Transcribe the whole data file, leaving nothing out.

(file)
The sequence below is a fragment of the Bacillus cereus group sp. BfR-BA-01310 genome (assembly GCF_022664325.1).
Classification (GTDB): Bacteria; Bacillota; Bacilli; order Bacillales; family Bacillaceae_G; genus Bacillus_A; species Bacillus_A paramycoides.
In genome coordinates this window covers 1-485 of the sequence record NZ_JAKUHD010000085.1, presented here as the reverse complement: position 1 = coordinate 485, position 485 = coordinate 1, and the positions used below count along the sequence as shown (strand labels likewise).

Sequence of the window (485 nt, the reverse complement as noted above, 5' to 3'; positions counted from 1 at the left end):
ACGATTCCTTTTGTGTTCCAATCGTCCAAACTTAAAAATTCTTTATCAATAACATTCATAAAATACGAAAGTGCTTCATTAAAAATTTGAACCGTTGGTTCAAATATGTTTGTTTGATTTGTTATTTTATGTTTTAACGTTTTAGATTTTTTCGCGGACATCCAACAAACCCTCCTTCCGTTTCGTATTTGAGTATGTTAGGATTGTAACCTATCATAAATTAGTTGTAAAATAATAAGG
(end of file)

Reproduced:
The sequence below is a fragment of the Bacillus cereus group sp. BfR-BA-01310 genome (assembly GCF_022664325.1).
Classification (GTDB): Bacteria; Bacillota; Bacilli; order Bacillales; family Bacillaceae_G; genus Bacillus_A; species Bacillus_A paramycoides.
In genome coordinates this window covers 1-485 of the sequence record NZ_JAKUHD010000085.1, presented here as the reverse complement: position 1 = coordinate 485, position 485 = coordinate 1, and the positions used below count along the sequence as shown (strand labels likewise).

Sequence of the window (485 nt, the reverse complement as noted above, 5' to 3'; positions counted from 1 at the left end):
ACGATTCCTTTTGTGTTCCAATCGTCCAAACTTAAAAATTCTTTATCAATAACATTCATAAAATACGAAAGTGCTTCATTAAAAATTTGAACCGTTGGTTCAAATATGTTTGTTTGATTTGTTATTTTATGTTTTAACGTTTTAGATTTTTTCGCGGACATCCAACAAACCCTCCTTCCGTTTCGTATTTGAGTATGTTAGGATTGTAACCTATCATAAATTAGTTGTAAAATAATAAGG